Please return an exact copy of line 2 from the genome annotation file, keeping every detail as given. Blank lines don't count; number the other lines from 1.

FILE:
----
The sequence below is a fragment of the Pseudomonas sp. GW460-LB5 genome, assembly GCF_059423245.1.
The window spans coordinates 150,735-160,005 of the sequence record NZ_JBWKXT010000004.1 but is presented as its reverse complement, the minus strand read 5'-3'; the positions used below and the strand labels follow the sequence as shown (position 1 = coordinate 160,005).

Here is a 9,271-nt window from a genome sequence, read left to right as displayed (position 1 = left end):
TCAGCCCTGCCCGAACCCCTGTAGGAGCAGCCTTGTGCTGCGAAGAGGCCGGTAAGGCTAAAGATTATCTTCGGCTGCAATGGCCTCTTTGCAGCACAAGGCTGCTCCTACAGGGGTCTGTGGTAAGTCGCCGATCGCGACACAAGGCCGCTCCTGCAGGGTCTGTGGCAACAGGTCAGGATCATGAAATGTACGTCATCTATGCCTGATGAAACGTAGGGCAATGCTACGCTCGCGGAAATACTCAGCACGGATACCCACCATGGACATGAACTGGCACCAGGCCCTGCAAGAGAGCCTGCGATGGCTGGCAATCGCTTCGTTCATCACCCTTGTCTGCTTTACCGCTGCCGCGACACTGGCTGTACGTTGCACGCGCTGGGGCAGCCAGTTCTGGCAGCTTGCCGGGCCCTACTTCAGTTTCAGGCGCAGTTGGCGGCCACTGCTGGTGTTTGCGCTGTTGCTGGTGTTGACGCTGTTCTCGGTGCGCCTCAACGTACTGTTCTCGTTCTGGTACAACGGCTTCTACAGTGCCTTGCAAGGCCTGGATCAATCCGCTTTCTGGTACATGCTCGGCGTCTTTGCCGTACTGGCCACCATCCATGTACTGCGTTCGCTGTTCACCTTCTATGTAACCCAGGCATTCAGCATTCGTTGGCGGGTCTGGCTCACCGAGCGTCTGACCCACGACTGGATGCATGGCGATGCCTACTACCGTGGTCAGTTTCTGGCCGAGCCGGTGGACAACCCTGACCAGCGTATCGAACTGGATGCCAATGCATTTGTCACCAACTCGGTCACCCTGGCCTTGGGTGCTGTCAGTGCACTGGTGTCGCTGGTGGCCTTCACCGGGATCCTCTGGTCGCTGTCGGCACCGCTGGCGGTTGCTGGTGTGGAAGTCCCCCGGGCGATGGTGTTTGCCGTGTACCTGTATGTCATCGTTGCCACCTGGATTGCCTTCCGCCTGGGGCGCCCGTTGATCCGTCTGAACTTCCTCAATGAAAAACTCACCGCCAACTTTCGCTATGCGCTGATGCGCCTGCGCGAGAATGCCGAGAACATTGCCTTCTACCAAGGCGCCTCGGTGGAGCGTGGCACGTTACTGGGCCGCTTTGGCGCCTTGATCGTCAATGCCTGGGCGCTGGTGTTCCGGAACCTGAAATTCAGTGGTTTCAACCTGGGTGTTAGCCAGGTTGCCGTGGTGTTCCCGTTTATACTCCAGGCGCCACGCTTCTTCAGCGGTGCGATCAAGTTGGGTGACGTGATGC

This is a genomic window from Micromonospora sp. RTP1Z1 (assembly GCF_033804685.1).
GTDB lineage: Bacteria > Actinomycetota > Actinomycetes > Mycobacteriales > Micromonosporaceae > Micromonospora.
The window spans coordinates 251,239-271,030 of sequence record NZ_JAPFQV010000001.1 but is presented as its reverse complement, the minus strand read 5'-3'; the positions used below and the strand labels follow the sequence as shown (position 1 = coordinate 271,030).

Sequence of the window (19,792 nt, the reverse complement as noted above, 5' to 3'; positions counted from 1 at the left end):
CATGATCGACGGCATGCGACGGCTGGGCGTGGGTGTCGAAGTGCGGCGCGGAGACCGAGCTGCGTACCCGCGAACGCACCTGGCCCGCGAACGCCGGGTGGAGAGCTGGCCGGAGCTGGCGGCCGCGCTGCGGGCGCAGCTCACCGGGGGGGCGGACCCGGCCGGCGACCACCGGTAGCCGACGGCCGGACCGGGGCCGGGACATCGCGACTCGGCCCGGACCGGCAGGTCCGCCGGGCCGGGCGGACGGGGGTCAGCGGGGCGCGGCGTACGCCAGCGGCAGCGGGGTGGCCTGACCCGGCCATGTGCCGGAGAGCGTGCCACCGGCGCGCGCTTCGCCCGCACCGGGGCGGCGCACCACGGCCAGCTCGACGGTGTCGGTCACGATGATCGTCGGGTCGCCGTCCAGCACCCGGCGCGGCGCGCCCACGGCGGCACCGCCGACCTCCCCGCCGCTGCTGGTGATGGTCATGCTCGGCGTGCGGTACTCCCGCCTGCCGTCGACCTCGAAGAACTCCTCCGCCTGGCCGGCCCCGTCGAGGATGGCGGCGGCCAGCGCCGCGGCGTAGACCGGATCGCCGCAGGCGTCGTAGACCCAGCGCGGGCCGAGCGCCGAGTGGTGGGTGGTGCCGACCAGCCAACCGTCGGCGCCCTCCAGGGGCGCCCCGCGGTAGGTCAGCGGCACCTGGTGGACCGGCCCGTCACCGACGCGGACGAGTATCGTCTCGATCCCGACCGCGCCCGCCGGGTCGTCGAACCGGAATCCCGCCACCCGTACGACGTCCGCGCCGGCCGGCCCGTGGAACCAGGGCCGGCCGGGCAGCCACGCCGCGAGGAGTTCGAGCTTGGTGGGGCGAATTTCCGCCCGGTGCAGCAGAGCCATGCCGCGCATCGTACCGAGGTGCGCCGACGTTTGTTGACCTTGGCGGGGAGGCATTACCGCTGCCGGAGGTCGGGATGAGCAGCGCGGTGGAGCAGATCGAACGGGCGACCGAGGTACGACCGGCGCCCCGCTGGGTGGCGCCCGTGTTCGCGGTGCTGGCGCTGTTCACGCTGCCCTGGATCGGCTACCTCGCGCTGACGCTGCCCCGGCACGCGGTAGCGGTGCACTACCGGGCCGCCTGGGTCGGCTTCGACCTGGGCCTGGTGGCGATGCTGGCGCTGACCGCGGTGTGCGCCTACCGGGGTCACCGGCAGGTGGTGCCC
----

The window spans coordinates 150,735-160,005 of the sequence record NZ_JBWKXT010000004.1 but is presented as its reverse complement, the minus strand read 5'-3'; the positions used below and the strand labels follow the sequence as shown (position 1 = coordinate 160,005).